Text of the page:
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To answer your question according to the points: 1) In a pure sense, no. PHI means identifiable patient information (e.g. a name, an address, a social security number, etc) combined with clinical data (e.g. a diagnosis, CPT code, test result etc). A foreign key in and of itself is not PHI. 2) Not that I am aware of for HIPAA -- HIPAA is more of general ...


Disclaimer: I only have a baseline understanding of HIPAA. I would think that as long as the encrypted data is not accessible in an unencrypted form, through the foreign key then it's acceptable. Provided your foreign key is an ID of some sort that's unrelated to the specific PHI the key would not need to be encrypted.


Yes, full-disk encryption using AES-256 would be considered HIPAA compliant encryption. It is so because it is a FIPS 140-2 compliant cipher, and data encrypted with FIPS 140-2 cipers is considered "encrypted" under the HIPAA Security Rule. As to whether this qualifies as good enough for "data at rest," that is up to your organization's interpretation of ...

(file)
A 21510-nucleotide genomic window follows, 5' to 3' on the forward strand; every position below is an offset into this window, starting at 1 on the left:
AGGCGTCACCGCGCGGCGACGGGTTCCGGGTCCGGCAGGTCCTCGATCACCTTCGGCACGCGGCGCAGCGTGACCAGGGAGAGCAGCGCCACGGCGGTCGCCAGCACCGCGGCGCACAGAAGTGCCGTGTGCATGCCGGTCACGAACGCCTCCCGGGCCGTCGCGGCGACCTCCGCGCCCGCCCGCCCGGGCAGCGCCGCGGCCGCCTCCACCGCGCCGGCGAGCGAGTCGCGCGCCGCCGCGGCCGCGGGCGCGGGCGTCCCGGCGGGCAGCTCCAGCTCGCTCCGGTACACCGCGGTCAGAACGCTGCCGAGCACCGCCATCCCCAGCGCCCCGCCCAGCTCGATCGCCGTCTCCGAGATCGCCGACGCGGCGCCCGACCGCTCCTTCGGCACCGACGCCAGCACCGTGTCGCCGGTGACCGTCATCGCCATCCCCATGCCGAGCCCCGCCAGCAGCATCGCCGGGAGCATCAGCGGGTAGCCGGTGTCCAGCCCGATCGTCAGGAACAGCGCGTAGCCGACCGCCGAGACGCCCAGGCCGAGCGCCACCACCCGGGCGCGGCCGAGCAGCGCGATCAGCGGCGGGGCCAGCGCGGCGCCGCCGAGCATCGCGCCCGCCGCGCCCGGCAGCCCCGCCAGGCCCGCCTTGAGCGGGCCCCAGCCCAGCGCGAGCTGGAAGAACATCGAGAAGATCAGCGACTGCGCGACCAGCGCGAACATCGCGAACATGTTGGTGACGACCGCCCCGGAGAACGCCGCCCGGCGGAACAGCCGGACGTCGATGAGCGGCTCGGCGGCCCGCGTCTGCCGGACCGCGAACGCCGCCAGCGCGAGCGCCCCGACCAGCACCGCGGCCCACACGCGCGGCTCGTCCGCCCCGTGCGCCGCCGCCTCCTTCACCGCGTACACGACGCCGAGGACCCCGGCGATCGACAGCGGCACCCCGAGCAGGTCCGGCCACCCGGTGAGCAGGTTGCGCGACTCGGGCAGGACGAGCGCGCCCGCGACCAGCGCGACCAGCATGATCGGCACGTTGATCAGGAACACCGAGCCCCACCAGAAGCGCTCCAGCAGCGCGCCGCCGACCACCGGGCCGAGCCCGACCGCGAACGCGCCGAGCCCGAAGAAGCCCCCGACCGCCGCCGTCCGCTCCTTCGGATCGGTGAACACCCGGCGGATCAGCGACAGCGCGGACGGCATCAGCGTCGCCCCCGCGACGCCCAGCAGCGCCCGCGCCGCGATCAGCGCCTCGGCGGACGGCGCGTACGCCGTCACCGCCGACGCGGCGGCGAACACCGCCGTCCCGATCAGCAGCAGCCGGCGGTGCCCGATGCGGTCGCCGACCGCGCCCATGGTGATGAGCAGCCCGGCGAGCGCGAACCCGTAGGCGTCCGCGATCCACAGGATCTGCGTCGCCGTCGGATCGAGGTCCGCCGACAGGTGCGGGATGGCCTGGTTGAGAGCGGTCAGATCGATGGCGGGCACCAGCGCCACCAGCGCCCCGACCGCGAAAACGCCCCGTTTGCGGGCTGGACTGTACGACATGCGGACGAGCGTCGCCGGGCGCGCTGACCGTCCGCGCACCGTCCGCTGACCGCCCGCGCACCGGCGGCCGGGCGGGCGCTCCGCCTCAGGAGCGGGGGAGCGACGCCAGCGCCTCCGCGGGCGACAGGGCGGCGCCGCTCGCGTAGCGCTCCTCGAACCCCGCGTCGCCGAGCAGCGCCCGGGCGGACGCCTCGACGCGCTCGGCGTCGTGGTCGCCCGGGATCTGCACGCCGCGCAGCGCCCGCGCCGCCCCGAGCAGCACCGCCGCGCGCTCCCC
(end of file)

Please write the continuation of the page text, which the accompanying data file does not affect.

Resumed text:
PHI means having any piece of identifying information linked with any type of clinical data -- e.g. a diagnosis, CPT code, etc. Therefore, an internal patient identifier on its own is not considered PHI. The release of a simple internal identifier is not a breach, nor is it in violation of any HIPAA regulations I am aware of. Once that identifier can be ...

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